This is “Music”, chapter 6 from the book Mass Communication, Media, and Culture (v. 1.0).
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In 2006, Californian vocalist Colbie Caillat was an aspiring singer-songwriter. Although her audio engineer father, Ken Caillat, coproduced one of the biggest selling albums of all time, Fleetwood Mac’s Rumours, Colbie had never considered booking a studio, much less campaigning for a record deal. She considered her music to be a hobby rather than a career choice.“Colbie Caillat Turns Hobby into Billboard Success, Will Perform at Baylor’s Diadeloso,” Waco Tribune-Herald, April 15, 2010, http://www.wacotrib.com/accesswaco/arts/Colbie-Caillat-turns-hobby-into-Billboard-success-will-perform-at-Baylors-Diadeloso.html. Fast-forward a year later and Caillat’s debut album, Coco, was at No. 5 on the Billboard 200 album chart, on its way to achieving platinum status. How did an unknown artist from Malibu, California, become a best-selling star in so little time? Caillat’s success can be attributed, in part, to the social networking website MySpaceA social networking service geared toward younger users..
Hugely popular among teens and young adults in the mid-2000s, MySpace enables people to set up a personal profile on which they can post original music for the public to listen to and comment on. One of Caillat’s friends thought that her music merited a wider audience and set up a page on which Caillat could post her tunes. Six months later, Caillat was the MySpace website’s top unsigned artist.“Colbie Caillat,” ColbieCaillat.com, http://www.colbiecaillat.com/colbie. The site enables people to “friend” artists or performers whose music they enjoy. As Caillat’s friend count climbed to 100,000, music labels began to notice. In 2007, she signed with Universal Records and released her debut album, Coco. Boosted by the online success of the single “Bubbly,” Coco reached No. 5 on the Billboard chart and established Caillat as a bona fide pop star. She has since won a Grammy award for “Lucky,” her duet with Jason Mraz, toured with artists such as the Goo Goo Dolls and John Mayer, and in 2009, released a second successful album, Breakthrough. The combined sales of Caillat’s first two albums are upward of 4 million copies worldwide.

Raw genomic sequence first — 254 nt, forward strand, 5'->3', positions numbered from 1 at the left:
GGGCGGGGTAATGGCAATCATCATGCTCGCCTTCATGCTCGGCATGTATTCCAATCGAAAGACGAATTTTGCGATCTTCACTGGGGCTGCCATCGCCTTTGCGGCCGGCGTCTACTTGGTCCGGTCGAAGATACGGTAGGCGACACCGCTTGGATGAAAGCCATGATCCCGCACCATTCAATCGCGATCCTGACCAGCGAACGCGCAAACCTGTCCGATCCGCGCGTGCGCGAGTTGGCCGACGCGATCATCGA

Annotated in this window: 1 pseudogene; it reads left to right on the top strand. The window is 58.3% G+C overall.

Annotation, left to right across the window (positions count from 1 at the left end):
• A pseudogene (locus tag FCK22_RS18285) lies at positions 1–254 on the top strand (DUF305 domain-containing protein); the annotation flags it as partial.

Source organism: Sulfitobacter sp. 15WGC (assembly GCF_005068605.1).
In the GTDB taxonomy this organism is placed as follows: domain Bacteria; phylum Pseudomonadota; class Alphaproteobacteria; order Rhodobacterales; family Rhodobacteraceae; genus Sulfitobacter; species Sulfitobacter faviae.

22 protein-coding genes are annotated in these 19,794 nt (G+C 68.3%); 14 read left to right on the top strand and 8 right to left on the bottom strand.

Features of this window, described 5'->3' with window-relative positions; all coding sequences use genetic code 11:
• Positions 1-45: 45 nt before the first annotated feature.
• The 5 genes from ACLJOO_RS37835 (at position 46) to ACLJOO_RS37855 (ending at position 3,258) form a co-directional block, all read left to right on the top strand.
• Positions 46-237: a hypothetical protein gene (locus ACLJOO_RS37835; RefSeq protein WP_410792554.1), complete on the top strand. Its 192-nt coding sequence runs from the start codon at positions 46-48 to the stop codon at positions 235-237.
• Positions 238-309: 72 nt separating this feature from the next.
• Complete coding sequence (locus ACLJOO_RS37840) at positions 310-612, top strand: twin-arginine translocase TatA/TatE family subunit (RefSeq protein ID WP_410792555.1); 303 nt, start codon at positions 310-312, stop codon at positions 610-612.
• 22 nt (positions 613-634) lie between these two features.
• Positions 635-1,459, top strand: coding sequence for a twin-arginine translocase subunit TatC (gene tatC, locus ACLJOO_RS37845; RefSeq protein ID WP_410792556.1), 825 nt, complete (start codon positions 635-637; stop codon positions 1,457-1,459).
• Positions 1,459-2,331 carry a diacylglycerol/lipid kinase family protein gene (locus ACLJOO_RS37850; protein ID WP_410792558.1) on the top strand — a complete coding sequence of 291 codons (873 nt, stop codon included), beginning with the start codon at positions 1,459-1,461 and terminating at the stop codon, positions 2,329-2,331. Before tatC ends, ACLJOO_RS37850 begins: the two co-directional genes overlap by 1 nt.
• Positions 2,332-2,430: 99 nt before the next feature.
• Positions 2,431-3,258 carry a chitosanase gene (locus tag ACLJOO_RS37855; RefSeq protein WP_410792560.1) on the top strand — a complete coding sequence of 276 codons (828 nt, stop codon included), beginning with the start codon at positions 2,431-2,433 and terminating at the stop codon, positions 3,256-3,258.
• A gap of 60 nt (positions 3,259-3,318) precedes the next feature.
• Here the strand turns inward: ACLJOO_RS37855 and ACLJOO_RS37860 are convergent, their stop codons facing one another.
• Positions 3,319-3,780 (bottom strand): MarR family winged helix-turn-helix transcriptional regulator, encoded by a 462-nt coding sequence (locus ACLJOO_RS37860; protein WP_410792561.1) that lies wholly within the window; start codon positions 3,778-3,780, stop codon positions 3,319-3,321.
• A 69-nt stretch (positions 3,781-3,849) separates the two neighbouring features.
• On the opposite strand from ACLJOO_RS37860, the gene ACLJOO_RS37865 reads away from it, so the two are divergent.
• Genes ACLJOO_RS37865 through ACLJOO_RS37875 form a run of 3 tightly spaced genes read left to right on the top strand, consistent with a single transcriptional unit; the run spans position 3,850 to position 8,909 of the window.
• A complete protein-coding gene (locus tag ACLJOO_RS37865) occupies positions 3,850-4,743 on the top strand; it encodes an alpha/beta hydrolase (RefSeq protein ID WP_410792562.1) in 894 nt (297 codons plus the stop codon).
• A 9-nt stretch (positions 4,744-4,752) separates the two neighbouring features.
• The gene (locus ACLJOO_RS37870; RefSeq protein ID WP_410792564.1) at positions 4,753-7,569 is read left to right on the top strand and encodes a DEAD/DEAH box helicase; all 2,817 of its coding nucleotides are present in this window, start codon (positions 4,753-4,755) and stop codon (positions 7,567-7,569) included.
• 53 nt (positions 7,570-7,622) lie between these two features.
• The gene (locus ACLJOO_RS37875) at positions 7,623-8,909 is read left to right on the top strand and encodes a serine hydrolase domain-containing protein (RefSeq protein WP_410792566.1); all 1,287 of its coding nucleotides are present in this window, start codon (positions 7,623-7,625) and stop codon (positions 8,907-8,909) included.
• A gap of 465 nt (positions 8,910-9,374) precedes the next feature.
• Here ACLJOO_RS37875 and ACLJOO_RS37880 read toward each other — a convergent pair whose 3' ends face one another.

Caillat’s story highlights one area in which the Internet is changing the face of the music industry. Aspiring artists no longer need to rely on expensive publicists, recording studios, or contacts within the industry; they can connect directly with fans to sell their music. Social networking sites, like MySpace, and virtual worlds, like Second Life, make it easier for fans to search for new music and easier for artists to communicate with fans. In fact, MySpace has been so influential that it teamed with several major labels to create the MySpace music website. Generating a buzz on social networking sites is sometimes enough to achieve fame and stardom. Of course, for every Colbie Caillat, there are thousands of unknown singers and bands trying to promote their music online with little or no success. Despite this, it’s clear that social networking sites have taken some control away from record labels and placed it in the hands of the artists themselves.
Artists are also using social networking sites to develop a more intimate relationship with fans. In the past couple of years, the Twitter social networking website has become hugely popular among musicians and fans alike. The microblogging service enables users to send a tweet message—a short post of 140 characters or less that is displayed on the author’s profile page and delivered to his or her subscribers. Musicians such as John Mayer, Alicia Keys, Britney Spears, and Lily Allen regularly post on Twitter, providing their fans with real-time updates about their daily lives and promoting their musical endeavors.
Social networking sites are just the latest technological development in the music business. An in-depth look at the history and evolution of popular music throughout the last century will help explain some of the current processes and trends in the industry.